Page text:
How can we prepare for new diseases and epidemics caused by this intense degradation of the planet?
As people, I think we need to have respiratory etiquette, thinking that the world is very globalized, with a very high population density and respiratory diseases that spread easily. In this sense, if I have symptoms, cough, runny nose, I will wear a mask to go out on the street. Always carry gel alcohol in your purse on public transport.
do not go to work with respiratory symptom in an office with poor ventilation. These are habits that will have to become commonplace. Even without COVID, this will have to hold. But we cannot place all the responsibility for assistance on the citizen. There are public policy strategies that need to be implemented, as I said, control and communication systems that need to be improved. The population needs education and good communication from governments.
What about the Covid-19 pandemic? Will we see it finish one day?
The pandemic state will end. No disease lasts like a pandemic forever. But how COVID will transform, we don’t know. We’ll only know by looking back in a few years, looking at the last peak. Only then will we know if the disease it will have seasonal outbreaks, if it has become endemic in unvaccinated regions. But it’s hard to predict. What we do know is that pandemics don’t last forever, they do end.
What do we need to learn in light of the impacts and losses we are still facing?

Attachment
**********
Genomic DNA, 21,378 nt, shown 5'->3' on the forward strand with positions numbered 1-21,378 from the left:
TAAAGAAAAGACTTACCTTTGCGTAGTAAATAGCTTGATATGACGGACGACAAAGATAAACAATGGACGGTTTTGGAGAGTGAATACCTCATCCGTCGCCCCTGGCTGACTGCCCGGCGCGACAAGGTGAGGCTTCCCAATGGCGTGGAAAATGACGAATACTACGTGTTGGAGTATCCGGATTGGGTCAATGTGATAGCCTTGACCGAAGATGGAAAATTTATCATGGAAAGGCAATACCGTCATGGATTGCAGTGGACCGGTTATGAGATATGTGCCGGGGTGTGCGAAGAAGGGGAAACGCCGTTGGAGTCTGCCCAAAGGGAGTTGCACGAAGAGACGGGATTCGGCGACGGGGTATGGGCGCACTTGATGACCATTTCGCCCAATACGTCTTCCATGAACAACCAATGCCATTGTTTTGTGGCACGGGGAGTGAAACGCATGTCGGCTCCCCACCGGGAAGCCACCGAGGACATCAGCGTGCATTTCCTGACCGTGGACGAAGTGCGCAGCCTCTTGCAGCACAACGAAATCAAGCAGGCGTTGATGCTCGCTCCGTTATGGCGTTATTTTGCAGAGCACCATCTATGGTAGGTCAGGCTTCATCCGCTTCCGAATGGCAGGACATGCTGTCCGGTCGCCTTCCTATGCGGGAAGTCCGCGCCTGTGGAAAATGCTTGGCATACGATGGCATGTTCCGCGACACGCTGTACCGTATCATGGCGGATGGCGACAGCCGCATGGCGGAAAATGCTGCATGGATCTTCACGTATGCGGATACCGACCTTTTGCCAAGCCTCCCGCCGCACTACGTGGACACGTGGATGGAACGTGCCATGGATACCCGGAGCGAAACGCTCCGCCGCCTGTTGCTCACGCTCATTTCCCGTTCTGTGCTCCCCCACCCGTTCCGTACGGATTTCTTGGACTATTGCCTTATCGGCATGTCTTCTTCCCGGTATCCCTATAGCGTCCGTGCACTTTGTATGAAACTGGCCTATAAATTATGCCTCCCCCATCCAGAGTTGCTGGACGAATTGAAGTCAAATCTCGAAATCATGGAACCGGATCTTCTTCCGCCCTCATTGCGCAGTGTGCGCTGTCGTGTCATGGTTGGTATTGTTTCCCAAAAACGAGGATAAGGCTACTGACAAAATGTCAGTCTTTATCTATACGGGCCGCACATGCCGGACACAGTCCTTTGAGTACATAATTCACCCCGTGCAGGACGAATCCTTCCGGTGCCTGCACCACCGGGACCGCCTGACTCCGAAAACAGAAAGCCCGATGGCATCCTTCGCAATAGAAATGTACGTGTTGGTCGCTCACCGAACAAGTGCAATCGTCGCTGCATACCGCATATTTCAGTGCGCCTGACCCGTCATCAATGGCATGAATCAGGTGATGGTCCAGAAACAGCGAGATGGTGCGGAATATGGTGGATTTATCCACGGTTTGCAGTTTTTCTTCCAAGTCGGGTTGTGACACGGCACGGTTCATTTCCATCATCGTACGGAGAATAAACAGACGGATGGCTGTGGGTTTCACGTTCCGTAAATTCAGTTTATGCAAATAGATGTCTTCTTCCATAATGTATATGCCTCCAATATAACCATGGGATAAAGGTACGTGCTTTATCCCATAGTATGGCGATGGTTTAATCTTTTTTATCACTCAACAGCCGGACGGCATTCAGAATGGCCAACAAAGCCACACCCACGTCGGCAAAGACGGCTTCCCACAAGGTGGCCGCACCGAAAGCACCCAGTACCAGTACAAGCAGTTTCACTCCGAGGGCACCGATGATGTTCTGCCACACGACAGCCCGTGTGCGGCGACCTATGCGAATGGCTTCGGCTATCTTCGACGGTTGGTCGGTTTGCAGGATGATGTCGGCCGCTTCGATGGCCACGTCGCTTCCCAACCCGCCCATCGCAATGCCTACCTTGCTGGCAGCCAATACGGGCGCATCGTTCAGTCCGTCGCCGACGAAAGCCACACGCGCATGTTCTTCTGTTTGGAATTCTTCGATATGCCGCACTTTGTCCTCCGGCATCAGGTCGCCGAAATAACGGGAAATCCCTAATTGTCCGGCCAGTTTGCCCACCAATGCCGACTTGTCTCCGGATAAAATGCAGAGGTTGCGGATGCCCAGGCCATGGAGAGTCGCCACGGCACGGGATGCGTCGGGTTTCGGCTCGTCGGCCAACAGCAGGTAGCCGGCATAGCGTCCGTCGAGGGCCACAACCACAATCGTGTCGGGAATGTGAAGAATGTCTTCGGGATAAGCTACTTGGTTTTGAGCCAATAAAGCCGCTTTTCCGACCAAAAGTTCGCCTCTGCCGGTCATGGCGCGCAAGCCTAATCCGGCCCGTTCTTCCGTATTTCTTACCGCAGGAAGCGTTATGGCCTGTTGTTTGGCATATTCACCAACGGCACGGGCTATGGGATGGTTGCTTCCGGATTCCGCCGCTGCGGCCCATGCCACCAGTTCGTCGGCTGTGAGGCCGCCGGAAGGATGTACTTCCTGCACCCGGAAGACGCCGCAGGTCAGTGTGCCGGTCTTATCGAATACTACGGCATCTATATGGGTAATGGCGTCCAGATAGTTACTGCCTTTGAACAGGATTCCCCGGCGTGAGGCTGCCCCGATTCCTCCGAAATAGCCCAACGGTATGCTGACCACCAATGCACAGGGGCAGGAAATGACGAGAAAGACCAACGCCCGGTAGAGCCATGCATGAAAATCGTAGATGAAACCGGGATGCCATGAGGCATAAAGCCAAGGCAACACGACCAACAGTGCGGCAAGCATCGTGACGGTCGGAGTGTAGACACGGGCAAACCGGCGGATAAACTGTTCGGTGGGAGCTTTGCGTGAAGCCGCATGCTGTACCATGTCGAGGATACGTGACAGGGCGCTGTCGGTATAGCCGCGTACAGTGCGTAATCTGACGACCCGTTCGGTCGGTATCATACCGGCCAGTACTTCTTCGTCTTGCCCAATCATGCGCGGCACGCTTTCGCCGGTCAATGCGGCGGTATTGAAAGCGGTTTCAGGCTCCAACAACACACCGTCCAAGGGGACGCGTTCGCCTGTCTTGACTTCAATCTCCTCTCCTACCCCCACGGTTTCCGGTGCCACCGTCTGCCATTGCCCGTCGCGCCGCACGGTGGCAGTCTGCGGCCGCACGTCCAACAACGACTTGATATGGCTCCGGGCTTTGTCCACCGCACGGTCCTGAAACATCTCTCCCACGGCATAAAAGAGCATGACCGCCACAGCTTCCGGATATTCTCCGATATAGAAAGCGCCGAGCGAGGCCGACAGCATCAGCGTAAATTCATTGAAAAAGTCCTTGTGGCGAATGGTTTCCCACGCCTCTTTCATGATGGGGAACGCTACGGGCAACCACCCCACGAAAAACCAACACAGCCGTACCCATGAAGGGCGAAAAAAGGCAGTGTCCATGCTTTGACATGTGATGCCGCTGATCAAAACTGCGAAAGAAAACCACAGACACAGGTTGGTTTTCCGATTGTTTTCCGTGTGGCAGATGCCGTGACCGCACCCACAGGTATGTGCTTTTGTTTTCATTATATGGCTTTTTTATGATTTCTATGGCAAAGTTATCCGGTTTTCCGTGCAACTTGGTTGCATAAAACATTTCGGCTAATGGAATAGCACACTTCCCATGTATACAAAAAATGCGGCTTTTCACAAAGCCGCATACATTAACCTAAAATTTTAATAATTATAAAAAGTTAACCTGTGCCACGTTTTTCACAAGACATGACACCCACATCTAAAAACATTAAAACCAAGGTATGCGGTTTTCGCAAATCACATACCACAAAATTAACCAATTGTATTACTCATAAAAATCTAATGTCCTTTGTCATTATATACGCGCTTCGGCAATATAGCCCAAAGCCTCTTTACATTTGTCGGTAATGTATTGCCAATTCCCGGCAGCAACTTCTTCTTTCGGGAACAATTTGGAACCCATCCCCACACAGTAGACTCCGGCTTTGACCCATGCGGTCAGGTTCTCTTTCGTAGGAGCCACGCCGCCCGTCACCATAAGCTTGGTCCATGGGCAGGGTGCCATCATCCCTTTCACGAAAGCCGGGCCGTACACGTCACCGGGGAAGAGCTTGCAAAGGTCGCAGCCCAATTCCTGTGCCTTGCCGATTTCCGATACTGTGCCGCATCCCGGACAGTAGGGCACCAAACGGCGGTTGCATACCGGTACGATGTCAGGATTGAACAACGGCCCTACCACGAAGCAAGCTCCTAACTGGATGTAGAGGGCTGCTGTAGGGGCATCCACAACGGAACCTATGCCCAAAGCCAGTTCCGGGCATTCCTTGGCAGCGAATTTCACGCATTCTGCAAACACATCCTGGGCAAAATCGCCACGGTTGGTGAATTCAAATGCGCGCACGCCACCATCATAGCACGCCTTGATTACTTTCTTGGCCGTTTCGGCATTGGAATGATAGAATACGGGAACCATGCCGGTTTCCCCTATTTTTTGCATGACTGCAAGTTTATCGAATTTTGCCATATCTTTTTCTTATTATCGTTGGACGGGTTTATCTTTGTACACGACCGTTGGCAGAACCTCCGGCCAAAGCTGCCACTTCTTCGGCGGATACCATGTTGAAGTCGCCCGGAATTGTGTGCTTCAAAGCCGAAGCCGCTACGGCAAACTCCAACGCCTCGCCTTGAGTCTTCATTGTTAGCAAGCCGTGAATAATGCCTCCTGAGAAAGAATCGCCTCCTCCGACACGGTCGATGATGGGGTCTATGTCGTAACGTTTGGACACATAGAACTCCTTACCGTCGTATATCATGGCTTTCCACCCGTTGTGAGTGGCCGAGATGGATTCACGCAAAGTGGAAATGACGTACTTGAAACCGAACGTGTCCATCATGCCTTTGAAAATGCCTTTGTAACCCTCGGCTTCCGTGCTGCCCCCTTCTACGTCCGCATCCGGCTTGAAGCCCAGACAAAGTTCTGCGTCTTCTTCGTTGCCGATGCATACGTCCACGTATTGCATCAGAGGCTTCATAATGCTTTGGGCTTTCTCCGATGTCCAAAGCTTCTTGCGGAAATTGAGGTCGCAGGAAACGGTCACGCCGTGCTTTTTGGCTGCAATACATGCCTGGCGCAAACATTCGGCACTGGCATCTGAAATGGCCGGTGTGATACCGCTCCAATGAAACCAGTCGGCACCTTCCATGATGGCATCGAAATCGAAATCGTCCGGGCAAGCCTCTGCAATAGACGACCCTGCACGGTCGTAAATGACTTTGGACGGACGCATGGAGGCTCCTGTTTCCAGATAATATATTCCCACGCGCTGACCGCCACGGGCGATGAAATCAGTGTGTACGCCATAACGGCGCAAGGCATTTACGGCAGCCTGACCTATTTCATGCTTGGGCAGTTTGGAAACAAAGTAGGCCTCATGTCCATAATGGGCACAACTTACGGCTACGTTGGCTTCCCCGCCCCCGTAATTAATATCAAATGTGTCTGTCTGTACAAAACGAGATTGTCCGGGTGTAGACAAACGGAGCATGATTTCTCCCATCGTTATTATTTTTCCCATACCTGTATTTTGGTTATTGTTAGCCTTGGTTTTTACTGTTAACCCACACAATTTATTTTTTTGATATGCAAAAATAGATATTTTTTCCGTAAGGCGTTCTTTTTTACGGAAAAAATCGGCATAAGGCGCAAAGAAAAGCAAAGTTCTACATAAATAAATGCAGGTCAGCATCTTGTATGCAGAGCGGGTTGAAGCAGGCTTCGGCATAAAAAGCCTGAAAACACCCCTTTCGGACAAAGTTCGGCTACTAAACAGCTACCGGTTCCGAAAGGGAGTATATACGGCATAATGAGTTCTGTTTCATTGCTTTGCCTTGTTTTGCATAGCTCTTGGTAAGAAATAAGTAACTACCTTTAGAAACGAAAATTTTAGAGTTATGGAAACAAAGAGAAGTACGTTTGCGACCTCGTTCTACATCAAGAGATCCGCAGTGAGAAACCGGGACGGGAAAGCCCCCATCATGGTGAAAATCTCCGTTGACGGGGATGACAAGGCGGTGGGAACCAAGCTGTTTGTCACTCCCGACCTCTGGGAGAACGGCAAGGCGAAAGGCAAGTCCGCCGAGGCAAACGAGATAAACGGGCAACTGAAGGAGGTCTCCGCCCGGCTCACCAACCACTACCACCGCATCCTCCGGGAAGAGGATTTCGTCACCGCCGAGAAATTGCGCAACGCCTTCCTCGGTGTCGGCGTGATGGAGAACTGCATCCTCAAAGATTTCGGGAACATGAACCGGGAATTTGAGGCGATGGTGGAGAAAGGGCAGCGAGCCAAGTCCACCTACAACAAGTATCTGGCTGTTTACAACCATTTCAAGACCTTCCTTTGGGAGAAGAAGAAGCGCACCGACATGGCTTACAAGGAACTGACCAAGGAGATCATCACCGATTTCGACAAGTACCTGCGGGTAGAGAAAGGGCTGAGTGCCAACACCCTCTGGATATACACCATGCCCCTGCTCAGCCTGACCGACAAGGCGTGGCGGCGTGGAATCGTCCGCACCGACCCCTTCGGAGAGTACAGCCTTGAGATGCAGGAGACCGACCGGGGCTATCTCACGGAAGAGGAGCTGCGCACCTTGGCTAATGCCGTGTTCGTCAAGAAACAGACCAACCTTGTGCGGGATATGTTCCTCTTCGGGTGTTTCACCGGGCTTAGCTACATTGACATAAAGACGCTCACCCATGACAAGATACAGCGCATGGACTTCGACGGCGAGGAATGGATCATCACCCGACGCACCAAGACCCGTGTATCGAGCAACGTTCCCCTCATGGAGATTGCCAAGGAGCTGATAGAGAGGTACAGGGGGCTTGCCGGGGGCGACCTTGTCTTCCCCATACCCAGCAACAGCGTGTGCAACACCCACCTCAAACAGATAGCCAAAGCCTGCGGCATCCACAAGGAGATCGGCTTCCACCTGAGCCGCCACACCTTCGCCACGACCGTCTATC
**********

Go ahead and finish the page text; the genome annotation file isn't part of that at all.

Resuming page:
Next time, we need to prepare a faster response. The long period of isolation could have been shortened by better communication service, vaccines purchased and applied earlier, good isolation, really done, right at the beginning… These are the lessons that remain.
What is the way to counter fake news, which has negatively influenced the fight against the pandemic?
Access to information is so easy that fake news will always have to be fought. I see that the only way forward is to invest heavily in science education, so that the new generations are not so easily deceived. We have to change the way we teach science in schools, in Brazil and around the world. Today we talk about science children and young people content-wise, presenting what is right and what is wrong.
We do not teach how discoveries were made, what experiments led us to this or that conclusion. Teaching science in this way, as a ready-made meal, and not as an inquiry process, will create adults who will demand ready-made yes-or-no answers as asked in the test. Science is based on what we don’t know, on what we are investigating, on uncertainties. We must teach children and young people to think, to think critically.
Text originally published in the journal Vida Simples (Edition 246)
By Nathalia Duarte
Ben Stock is a lifestyle journalist and author at Gossipify. He writes about topics such as health, wellness, travel, food and home decor. He provides practical advice and inspiration to improve well-being, keeps readers up to date with latest lifestyle news and trends, known for his engaging writing style, in-depth analysis and unique perspectives.